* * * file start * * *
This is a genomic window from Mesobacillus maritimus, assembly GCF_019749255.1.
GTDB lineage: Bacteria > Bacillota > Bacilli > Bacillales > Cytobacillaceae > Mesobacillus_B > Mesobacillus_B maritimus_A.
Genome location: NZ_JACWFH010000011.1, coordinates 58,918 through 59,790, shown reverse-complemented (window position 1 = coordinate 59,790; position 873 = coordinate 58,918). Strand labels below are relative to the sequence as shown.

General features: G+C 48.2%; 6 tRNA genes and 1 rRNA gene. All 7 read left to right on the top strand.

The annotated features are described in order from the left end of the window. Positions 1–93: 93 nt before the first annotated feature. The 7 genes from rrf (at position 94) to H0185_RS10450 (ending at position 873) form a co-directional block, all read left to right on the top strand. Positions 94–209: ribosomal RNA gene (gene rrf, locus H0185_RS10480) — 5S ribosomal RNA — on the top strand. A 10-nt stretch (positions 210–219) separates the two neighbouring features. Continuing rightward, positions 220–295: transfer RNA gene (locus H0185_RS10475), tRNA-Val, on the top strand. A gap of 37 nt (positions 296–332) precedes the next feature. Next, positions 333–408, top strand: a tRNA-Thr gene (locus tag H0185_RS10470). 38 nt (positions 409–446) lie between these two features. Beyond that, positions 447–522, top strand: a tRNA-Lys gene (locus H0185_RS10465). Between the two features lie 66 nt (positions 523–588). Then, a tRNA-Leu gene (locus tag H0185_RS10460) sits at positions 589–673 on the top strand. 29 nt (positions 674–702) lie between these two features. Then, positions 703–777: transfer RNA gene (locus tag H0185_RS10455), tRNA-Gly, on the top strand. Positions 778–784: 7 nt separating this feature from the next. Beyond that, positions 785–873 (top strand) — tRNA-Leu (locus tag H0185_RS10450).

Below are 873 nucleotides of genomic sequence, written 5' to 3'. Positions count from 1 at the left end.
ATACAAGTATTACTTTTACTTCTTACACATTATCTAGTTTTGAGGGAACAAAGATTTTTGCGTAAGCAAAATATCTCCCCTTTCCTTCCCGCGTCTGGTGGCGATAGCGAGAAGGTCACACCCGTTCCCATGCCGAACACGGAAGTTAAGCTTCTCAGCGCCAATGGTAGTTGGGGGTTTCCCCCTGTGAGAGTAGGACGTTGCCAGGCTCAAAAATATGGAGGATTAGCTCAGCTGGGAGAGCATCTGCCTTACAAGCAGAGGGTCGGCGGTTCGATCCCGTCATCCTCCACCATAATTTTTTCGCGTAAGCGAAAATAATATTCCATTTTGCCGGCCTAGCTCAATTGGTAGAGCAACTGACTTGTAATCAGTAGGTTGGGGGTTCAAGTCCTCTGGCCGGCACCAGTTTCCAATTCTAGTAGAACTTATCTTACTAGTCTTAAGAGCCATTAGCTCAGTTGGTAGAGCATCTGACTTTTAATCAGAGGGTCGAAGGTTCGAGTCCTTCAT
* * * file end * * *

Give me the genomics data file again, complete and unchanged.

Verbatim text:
This is a genomic window from Mesobacillus maritimus, assembly GCF_019749255.1.
GTDB lineage: Bacteria > Bacillota > Bacilli > Bacillales > Cytobacillaceae > Mesobacillus_B > Mesobacillus_B maritimus_A.
Genome location: NZ_JACWFH010000011.1, coordinates 58,918 through 59,790, shown reverse-complemented (window position 1 = coordinate 59,790; position 873 = coordinate 58,918). Strand labels below are relative to the sequence as shown.

General features: G+C 48.2%; 6 tRNA genes and 1 rRNA gene. All 7 read left to right on the top strand.

The annotated features are described in order from the left end of the window. Positions 1–93: 93 nt before the first annotated feature. The 7 genes from rrf (at position 94) to H0185_RS10450 (ending at position 873) form a co-directional block, all read left to right on the top strand. Positions 94–209: ribosomal RNA gene (gene rrf, locus H0185_RS10480) — 5S ribosomal RNA — on the top strand. A 10-nt stretch (positions 210–219) separates the two neighbouring features. Continuing rightward, positions 220–295: transfer RNA gene (locus H0185_RS10475), tRNA-Val, on the top strand. A gap of 37 nt (positions 296–332) precedes the next feature. Next, positions 333–408, top strand: a tRNA-Thr gene (locus tag H0185_RS10470). 38 nt (positions 409–446) lie between these two features. Beyond that, positions 447–522, top strand: a tRNA-Lys gene (locus H0185_RS10465). Between the two features lie 66 nt (positions 523–588). Then, a tRNA-Leu gene (locus tag H0185_RS10460) sits at positions 589–673 on the top strand. 29 nt (positions 674–702) lie between these two features. Then, positions 703–777: transfer RNA gene (locus tag H0185_RS10455), tRNA-Gly, on the top strand. Positions 778–784: 7 nt separating this feature from the next. Beyond that, positions 785–873 (top strand) — tRNA-Leu (locus tag H0185_RS10450).

Below are 873 nucleotides of genomic sequence, written 5' to 3'. Positions count from 1 at the left end.
ATACAAGTATTACTTTTACTTCTTACACATTATCTAGTTTTGAGGGAACAAAGATTTTTGCGTAAGCAAAATATCTCCCCTTTCCTTCCCGCGTCTGGTGGCGATAGCGAGAAGGTCACACCCGTTCCCATGCCGAACACGGAAGTTAAGCTTCTCAGCGCCAATGGTAGTTGGGGGTTTCCCCCTGTGAGAGTAGGACGTTGCCAGGCTCAAAAATATGGAGGATTAGCTCAGCTGGGAGAGCATCTGCCTTACAAGCAGAGGGTCGGCGGTTCGATCCCGTCATCCTCCACCATAATTTTTTCGCGTAAGCGAAAATAATATTCCATTTTGCCGGCCTAGCTCAATTGGTAGAGCAACTGACTTGTAATCAGTAGGTTGGGGGTTCAAGTCCTCTGGCCGGCACCAGTTTCCAATTCTAGTAGAACTTATCTTACTAGTCTTAAGAGCCATTAGCTCAGTTGGTAGAGCATCTGACTTTTAATCAGAGGGTCGAAGGTTCGAGTCCTTCAT